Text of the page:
Shares in auto giant Volkswagen continued to slide on Monday, shedding nearly seven percent as the scandal over rigged pollution tests shows no signs of abating.
In late morning trade on the Frankfurt stock exchange, VW shares -- which took a battering last week after the company admitted to installing emission-test cheating devices in its diesel engines -- plunged 6.9 percent to an intraday low of 99.85 euros.
According to German media reports at the weekend, Volkswagen ignored warnings from staff and a supplier years ago that the emission test rigging software -- which sparked the company's worst ever scandal -- was illegal.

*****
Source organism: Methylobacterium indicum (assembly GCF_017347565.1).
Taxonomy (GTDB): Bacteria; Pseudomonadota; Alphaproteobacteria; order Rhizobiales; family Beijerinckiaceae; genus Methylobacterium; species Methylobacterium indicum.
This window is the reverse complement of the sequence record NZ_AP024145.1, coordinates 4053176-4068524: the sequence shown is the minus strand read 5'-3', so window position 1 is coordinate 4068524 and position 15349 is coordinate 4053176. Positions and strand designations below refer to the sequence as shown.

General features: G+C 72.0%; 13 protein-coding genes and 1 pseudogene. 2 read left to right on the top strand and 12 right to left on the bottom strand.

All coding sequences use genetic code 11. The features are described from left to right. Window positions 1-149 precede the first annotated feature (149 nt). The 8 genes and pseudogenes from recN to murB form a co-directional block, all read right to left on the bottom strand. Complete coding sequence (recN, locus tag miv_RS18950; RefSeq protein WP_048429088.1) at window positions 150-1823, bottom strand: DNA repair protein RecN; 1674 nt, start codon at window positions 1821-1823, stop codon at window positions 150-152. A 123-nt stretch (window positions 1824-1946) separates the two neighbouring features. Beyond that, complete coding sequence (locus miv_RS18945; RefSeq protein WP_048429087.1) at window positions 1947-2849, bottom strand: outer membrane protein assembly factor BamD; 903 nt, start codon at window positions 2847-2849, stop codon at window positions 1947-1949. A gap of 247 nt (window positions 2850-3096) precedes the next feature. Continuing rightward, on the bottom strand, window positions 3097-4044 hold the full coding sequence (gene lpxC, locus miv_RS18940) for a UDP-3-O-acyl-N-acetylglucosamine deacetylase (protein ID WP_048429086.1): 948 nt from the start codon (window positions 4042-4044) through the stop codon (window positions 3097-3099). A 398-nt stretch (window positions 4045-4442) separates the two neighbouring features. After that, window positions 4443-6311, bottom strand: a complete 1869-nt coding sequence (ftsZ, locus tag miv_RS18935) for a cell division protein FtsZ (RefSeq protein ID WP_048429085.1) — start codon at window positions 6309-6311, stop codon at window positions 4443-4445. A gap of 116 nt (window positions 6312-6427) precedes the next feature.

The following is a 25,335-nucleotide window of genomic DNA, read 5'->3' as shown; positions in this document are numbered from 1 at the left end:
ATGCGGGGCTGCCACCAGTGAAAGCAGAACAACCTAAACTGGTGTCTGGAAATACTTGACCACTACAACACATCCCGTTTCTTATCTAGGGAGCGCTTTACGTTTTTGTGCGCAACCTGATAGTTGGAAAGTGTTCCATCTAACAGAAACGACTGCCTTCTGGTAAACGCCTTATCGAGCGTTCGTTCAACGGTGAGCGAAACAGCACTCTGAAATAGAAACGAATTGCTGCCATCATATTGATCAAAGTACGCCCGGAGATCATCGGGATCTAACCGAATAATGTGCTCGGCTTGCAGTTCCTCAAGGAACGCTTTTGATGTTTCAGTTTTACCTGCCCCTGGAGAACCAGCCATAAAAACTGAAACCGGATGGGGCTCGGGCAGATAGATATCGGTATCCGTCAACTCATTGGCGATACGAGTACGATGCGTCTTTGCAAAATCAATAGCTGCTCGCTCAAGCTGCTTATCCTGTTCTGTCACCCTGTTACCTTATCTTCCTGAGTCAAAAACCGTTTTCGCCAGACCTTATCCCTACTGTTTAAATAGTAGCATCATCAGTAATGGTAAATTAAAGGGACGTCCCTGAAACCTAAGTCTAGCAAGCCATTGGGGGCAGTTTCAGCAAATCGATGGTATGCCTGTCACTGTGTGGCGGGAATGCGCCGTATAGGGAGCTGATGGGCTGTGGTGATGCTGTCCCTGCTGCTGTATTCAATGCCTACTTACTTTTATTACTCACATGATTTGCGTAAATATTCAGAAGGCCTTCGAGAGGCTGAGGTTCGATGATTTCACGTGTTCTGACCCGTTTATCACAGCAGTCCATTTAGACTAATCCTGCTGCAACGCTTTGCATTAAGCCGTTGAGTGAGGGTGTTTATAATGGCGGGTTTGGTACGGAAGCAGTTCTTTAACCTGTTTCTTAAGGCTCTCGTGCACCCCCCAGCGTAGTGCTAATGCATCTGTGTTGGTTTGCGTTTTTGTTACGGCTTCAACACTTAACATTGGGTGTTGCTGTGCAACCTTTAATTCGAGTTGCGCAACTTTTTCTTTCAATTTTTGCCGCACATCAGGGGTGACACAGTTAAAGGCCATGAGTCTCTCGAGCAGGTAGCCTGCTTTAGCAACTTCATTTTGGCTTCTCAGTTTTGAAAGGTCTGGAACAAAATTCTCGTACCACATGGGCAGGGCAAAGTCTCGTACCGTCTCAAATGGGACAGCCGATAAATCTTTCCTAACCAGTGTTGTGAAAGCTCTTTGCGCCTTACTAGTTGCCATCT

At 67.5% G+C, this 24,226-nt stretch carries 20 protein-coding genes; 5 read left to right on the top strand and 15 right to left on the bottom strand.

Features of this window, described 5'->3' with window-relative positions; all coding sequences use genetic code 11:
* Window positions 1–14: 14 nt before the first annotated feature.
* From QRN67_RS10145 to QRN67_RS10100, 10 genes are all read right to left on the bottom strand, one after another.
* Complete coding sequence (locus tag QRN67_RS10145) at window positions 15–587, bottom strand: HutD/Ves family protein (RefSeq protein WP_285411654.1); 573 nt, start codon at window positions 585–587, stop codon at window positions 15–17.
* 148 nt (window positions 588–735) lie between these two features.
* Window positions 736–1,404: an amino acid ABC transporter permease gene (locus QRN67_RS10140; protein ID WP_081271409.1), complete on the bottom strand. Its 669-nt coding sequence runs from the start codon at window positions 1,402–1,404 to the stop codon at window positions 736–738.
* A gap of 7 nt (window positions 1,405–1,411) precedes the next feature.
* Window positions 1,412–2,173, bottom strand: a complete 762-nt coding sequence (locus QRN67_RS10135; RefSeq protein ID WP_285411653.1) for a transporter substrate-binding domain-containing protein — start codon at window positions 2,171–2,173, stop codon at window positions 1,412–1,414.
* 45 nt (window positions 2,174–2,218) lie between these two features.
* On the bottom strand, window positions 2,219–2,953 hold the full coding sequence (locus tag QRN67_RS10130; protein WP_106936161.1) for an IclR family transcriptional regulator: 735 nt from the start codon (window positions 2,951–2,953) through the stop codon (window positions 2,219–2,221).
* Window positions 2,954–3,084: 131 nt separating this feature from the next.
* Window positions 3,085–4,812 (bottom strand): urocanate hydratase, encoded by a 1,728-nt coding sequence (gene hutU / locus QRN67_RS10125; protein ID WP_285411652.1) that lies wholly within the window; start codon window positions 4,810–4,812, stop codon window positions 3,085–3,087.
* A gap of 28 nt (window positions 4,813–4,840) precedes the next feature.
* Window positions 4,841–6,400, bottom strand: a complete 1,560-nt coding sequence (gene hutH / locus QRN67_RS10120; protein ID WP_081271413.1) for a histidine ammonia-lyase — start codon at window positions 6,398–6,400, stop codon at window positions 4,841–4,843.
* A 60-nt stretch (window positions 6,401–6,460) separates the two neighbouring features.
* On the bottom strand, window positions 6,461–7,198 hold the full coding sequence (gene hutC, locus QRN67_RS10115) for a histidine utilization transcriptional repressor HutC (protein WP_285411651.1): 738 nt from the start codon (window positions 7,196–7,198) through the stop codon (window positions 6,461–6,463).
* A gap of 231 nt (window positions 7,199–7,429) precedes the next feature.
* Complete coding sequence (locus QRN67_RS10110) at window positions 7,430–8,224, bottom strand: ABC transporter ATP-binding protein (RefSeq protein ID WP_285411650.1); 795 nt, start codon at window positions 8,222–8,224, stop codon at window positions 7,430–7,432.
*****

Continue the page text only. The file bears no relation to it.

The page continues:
German authorities meanwhile heaped pressure on the embattled corporate titan, demanding it set out a timeline by October 7 on how it will ensure its diesel cars meet national emission standards without using the cheat technology.
VW sparked global outrage when it admitted that 11 million of its diesel cars are fitted with so-called defeat devices that activate pollution controls during tests but covertly turn them off when the car is on the road.
The spiralling scandal has badly tarnished VW's name, left it exposed to up to 18 billion dollars (16 billion euros) in US fines, and wiped out a third off its stock market value in a week.
Last Friday, the VW board tapped company insider Matthias Mueller -- chief of its luxury sports car brand Porsche -- to steer the world's largest automaker out of the wreckage.